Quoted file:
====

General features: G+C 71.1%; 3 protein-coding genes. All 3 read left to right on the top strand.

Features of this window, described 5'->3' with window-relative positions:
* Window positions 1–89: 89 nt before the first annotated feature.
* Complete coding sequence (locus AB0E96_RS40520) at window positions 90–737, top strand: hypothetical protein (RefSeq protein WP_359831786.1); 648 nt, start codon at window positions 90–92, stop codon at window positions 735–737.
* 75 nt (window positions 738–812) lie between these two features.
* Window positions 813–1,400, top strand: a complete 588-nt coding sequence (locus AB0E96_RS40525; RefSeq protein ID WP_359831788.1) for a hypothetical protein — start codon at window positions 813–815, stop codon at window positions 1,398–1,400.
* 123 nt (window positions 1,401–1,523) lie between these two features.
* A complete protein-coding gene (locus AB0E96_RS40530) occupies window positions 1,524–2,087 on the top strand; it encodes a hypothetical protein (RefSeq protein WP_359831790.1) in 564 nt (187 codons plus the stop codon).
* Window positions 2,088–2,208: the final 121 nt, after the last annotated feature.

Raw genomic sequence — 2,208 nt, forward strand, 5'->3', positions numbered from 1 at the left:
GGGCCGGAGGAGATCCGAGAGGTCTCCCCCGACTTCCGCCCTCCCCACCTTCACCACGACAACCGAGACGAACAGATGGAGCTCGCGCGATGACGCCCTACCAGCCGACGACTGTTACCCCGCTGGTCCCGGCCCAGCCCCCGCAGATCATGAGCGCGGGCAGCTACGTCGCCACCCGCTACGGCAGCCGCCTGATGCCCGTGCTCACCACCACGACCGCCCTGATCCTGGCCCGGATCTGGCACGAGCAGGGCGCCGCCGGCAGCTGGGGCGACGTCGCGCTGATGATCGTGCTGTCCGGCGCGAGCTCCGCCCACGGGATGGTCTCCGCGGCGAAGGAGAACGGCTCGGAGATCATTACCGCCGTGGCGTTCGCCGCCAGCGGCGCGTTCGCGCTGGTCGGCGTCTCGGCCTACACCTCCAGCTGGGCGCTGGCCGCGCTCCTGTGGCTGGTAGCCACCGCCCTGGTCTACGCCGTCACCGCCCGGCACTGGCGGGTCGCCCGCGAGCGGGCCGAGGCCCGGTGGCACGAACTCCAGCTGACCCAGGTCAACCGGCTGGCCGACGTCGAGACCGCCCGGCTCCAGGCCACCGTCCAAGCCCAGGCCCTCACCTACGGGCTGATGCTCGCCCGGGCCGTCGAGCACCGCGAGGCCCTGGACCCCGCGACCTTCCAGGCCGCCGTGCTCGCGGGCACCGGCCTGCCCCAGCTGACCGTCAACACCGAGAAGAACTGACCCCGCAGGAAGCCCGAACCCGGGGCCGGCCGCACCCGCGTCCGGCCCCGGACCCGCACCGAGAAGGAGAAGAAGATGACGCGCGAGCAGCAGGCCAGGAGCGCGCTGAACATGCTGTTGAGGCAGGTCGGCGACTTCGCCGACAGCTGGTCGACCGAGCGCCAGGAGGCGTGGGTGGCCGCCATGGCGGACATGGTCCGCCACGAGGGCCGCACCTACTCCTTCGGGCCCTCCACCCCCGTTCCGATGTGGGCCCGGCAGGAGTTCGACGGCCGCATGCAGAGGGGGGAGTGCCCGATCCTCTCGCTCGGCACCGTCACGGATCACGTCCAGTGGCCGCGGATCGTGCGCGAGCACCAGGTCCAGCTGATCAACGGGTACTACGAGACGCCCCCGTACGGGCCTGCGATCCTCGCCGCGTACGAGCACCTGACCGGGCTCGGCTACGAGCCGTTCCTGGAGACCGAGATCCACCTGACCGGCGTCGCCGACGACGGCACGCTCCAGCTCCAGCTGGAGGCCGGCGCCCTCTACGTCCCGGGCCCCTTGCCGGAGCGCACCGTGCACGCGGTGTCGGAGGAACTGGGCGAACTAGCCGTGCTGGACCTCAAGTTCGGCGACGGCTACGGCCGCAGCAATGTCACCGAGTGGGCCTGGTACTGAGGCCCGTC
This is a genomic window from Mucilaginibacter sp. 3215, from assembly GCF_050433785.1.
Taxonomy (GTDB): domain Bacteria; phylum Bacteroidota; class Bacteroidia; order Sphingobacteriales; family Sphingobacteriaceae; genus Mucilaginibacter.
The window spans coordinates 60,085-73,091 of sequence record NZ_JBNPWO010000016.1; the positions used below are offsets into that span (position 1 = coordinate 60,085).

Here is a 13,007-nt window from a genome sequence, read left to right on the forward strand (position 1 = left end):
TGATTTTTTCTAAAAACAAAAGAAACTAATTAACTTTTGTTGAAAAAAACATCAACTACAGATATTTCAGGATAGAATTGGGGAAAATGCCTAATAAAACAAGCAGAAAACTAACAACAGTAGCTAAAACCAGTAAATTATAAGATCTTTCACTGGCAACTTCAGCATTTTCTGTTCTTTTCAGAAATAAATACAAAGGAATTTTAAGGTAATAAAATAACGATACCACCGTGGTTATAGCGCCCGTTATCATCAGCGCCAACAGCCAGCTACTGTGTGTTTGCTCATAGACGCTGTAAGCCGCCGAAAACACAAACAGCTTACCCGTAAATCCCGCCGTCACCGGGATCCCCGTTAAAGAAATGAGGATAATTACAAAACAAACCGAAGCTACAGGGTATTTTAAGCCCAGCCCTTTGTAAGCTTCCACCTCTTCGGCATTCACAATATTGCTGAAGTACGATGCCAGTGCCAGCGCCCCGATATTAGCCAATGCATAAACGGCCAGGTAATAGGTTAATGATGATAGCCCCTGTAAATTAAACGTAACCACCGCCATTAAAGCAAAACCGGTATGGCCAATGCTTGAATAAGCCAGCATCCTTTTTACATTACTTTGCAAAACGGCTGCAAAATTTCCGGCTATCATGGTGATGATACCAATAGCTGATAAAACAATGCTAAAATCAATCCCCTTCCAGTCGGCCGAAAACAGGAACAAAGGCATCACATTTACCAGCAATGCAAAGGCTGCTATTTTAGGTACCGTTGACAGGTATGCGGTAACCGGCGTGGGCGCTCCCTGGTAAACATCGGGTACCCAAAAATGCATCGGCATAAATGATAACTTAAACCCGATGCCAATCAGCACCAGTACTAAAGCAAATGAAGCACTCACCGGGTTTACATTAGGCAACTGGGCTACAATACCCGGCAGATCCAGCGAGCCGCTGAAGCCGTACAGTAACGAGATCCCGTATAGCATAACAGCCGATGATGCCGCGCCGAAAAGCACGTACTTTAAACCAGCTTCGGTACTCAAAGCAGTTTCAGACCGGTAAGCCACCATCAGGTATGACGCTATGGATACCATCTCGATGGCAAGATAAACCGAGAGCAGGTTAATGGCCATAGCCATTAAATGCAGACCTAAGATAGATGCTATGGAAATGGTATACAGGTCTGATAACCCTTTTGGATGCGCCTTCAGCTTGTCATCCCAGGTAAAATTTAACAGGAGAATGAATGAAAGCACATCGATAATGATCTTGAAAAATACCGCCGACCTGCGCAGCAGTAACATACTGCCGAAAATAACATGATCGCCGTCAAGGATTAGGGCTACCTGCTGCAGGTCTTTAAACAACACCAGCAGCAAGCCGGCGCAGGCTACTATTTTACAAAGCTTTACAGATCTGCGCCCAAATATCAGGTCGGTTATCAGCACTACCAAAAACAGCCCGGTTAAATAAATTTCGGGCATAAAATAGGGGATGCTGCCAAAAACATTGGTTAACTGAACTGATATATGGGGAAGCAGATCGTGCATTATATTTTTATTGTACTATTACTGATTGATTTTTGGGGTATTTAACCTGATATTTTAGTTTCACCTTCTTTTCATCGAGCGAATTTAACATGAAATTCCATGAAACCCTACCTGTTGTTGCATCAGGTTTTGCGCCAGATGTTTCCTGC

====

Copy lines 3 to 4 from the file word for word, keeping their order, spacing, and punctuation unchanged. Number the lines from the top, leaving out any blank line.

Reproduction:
* Window positions 1–89: 89 nt before the first annotated feature.
* Complete coding sequence (locus AB0E96_RS40520) at window positions 90–737, top strand: hypothetical protein (RefSeq protein WP_359831786.1); 648 nt, start codon at window positions 90–92, stop codon at window positions 735–737.